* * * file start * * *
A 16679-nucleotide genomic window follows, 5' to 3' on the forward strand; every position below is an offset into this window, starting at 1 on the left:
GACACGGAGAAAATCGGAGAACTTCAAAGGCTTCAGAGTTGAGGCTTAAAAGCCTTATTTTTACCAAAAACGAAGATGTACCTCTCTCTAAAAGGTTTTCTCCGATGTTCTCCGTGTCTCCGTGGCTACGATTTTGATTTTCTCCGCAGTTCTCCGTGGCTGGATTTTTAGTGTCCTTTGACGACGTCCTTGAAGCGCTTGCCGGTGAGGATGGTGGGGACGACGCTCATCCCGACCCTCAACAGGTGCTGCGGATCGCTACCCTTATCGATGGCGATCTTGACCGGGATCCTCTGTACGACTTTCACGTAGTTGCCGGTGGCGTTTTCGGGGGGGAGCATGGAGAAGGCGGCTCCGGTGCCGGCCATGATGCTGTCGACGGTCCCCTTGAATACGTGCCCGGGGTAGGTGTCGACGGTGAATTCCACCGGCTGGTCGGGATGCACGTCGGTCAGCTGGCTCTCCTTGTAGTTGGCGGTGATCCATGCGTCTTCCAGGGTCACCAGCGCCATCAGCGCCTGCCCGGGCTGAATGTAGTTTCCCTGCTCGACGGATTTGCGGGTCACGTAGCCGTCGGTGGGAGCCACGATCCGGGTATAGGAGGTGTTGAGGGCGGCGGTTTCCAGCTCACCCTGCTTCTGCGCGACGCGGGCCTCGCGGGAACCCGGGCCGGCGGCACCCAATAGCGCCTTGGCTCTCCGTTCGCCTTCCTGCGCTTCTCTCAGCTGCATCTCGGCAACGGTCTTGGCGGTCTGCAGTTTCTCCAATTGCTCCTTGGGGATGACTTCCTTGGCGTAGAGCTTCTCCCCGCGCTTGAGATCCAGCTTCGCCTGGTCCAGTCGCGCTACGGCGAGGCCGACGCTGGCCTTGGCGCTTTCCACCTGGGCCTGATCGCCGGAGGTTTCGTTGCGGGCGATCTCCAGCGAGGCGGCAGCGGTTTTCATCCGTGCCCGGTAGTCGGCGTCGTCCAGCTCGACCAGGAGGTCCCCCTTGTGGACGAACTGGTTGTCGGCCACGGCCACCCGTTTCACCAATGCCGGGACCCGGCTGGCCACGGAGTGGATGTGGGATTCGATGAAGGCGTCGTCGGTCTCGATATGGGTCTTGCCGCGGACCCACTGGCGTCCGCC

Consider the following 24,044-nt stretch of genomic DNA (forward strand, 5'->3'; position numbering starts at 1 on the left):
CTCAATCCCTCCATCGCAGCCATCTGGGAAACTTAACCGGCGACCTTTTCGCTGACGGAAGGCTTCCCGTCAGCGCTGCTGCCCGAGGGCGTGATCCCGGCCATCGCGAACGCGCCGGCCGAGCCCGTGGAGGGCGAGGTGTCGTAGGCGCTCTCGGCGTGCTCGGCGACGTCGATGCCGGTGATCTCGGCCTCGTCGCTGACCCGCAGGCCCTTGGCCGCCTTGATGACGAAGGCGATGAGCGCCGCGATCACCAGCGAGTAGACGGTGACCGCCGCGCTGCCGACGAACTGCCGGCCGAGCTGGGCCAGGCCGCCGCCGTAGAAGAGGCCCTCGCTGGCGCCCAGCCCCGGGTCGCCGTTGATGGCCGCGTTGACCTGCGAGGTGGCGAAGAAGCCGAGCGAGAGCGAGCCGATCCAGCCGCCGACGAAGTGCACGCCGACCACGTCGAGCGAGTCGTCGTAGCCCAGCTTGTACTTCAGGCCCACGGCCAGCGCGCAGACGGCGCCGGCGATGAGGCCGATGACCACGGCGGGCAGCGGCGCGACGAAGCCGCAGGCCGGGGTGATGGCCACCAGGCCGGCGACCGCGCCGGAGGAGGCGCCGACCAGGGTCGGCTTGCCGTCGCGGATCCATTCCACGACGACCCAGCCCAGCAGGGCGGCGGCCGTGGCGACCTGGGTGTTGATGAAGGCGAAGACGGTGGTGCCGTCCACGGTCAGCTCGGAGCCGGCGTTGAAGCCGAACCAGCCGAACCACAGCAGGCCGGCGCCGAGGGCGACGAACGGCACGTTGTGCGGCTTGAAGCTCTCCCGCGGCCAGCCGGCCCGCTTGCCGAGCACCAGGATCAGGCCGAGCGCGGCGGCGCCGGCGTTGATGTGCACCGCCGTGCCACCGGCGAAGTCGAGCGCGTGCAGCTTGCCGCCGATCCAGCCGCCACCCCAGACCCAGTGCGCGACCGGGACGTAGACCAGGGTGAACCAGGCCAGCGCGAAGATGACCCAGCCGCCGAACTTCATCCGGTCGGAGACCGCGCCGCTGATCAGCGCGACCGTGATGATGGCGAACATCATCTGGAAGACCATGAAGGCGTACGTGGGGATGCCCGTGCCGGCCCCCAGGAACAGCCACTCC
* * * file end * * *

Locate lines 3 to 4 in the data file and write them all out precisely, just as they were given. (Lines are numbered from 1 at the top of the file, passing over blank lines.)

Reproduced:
Consider the following 24,044-nt stretch of genomic DNA (forward strand, 5'->3'; position numbering starts at 1 on the left):
CTCAATCCCTCCATCGCAGCCATCTGGGAAACTTAACCGGCGACCTTTTCGCTGACGGAAGGCTTCCCGTCAGCGCTGCTGCCCGAGGGCGTGATCCCGGCCATCGCGAACGCGCCGGCCGAGCCCGTGGAGGGCGAGGTGTCGTAGGCGCTCTCGGCGTGCTCGGCGACGTCGATGCCGGTGATCTCGGCCTCGTCGCTGACCCGCAGGCCCTTGGCCGCCTTGATGACGAAGGCGATGAGCGCCGCGATCACCAGCGAGTAGACGGTGACCGCCGCGCTGCCGACGAACTGCCGGCCGAGCTGGGCCAGGCCGCCGCCGTAGAAGAGGCCCTCGCTGGCGCCCAGCCCCGGGTCGCCGTTGATGGCCGCGTTGACCTGCGAGGTGGCGAAGAAGCCGAGCGAGAGCGAGCCGATCCAGCCGCCGACGAAGTGCACGCCGACCACGTCGAGCGAGTCGTCGTAGCCCAGCTTGTACTTCAGGCCCACGGCCAGCGCGCAGACGGCGCCGGCGATGAGGCCGATGACCACGGCGGGCAGCGGCGCGACGAAGCCGCAGGCCGGGGTGATGGCCACCAGGCCGGCGACCGCGCCGGAGGAGGCGCCGACCAGGGTCGGCTTGCCGTCGCGGATCCATTCCACGACGACCCAGCCCAGCAGGGCGGCGGCCGTGGCGACCTGGGTGTTGATGAAGGCGAAGACGGTGGTGCCGTCCACGGTCAGCTCGGAGCCGGCGTTGAAGCCGAACCAGCCGAACCACAGCAGGCCGGCGCCGAGGGCGACGAACGGCACGTTGTGCGGCTTGAAGCTCTCCCGCGGCCAGCCGGCCCGCTTGCCGAGCACCAGGATCAGGCCGAGCGCGGCGGCGCCGGCGTTGATGTGCACCGCCGTGCCACCGGCGAAGTCGAGCGCGTGCAGCTTGCCGCCGATCCAGCCGCCACCCCAGACCCAGTGCGCGACCGGGACGTAGACCAGGGTGAACCAGGCCAGCGCGAAGATGACCCAGCCGCCGAACTTCATCCGGTCGGAGACCGCGCCGCTGATCAGCGCGACCGTGATGATGGCGAACATCATCTGGAAGACCATGAAGGCGTACGTGGGGATGCCCGTGCCGGCCCCCAGGAACAGCCACTCC